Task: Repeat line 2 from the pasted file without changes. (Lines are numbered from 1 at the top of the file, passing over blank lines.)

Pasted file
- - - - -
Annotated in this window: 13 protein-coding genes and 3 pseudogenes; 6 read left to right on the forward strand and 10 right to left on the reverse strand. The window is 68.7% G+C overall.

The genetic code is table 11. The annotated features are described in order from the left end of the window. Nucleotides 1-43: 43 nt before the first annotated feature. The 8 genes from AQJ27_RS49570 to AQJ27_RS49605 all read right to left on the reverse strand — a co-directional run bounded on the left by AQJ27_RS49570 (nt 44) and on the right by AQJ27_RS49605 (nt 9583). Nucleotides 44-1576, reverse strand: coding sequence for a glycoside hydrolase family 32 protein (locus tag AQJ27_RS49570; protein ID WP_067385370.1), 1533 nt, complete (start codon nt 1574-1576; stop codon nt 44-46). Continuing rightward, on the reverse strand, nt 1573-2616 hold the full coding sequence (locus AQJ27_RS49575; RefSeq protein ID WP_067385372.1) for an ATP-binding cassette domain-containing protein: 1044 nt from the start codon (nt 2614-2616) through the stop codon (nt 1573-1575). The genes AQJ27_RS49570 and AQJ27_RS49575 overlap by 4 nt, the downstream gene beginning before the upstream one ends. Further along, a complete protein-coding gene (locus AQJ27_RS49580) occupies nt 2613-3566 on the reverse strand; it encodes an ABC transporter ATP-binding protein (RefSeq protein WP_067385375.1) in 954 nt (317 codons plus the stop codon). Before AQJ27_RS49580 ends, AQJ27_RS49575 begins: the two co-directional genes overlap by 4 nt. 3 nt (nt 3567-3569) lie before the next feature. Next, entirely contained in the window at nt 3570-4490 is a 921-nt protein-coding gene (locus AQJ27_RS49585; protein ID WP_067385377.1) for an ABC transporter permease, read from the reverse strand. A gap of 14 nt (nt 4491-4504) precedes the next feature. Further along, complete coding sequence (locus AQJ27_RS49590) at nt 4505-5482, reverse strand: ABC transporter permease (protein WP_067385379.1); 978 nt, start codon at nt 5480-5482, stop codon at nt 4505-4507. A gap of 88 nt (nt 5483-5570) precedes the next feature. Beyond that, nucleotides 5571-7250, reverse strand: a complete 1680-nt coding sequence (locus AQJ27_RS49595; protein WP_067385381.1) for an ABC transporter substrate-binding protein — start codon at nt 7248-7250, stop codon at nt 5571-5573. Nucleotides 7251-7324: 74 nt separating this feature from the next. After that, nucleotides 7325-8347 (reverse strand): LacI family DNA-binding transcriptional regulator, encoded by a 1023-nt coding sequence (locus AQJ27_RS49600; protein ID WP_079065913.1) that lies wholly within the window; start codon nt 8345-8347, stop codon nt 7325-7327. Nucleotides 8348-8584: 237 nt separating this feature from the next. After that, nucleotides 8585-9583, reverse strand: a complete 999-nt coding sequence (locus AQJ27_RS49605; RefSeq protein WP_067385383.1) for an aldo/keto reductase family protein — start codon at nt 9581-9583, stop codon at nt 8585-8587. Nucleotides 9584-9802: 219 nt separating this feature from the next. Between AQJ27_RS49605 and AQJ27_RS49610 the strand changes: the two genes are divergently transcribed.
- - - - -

The genetic code is table 11. The annotated features are described in order from the left end of the window. Nucleotides 1-43: 43 nt before the first annotated feature. The 8 genes from AQJ27_RS49570 to AQJ27_RS49605 all read right to left on the reverse strand — a co-directional run bounded on the left by AQJ27_RS49570 (nt 44) and on the right by AQJ27_RS49605 (nt 9583). Nucleotides 44-1576, reverse strand: coding sequence for a glycoside hydrolase family 32 protein (locus tag AQJ27_RS49570; protein ID WP_067385370.1), 1533 nt, complete (start codon nt 1574-1576; stop codon nt 44-46). Continuing rightward, on the reverse strand, nt 1573-2616 hold the full coding sequence (locus AQJ27_RS49575; RefSeq protein ID WP_067385372.1) for an ATP-binding cassette domain-containing protein: 1044 nt from the start codon (nt 2614-2616) through the stop codon (nt 1573-1575). The genes AQJ27_RS49570 and AQJ27_RS49575 overlap by 4 nt, the downstream gene beginning before the upstream one ends. Further along, a complete protein-coding gene (locus AQJ27_RS49580) occupies nt 2613-3566 on the reverse strand; it encodes an ABC transporter ATP-binding protein (RefSeq protein WP_067385375.1) in 954 nt (317 codons plus the stop codon). Before AQJ27_RS49580 ends, AQJ27_RS49575 begins: the two co-directional genes overlap by 4 nt. 3 nt (nt 3567-3569) lie before the next feature. Next, entirely contained in the window at nt 3570-4490 is a 921-nt protein-coding gene (locus AQJ27_RS49585; protein ID WP_067385377.1) for an ABC transporter permease, read from the reverse strand. A gap of 14 nt (nt 4491-4504) precedes the next feature. Further along, complete coding sequence (locus AQJ27_RS49590) at nt 4505-5482, reverse strand: ABC transporter permease (protein WP_067385379.1); 978 nt, start codon at nt 5480-5482, stop codon at nt 4505-4507. A gap of 88 nt (nt 5483-5570) precedes the next feature. Beyond that, nucleotides 5571-7250, reverse strand: a complete 1680-nt coding sequence (locus AQJ27_RS49595; protein WP_067385381.1) for an ABC transporter substrate-binding protein — start codon at nt 7248-7250, stop codon at nt 5571-5573. Nucleotides 7251-7324: 74 nt separating this feature from the next. After that, nucleotides 7325-8347 (reverse strand): LacI family DNA-binding transcriptional regulator, encoded by a 1023-nt coding sequence (locus AQJ27_RS49600; protein ID WP_079065913.1) that lies wholly within the window; start codon nt 8345-8347, stop codon nt 7325-7327. Nucleotides 8348-8584: 237 nt separating this feature from the next. After that, nucleotides 8585-9583, reverse strand: a complete 999-nt coding sequence (locus AQJ27_RS49605; RefSeq protein WP_067385383.1) for an aldo/keto reductase family protein — start codon at nt 9581-9583, stop codon at nt 8585-8587. Nucleotides 9584-9802: 219 nt separating this feature from the next. Between AQJ27_RS49605 and AQJ27_RS49610 the strand changes: the two genes are divergently transcribed.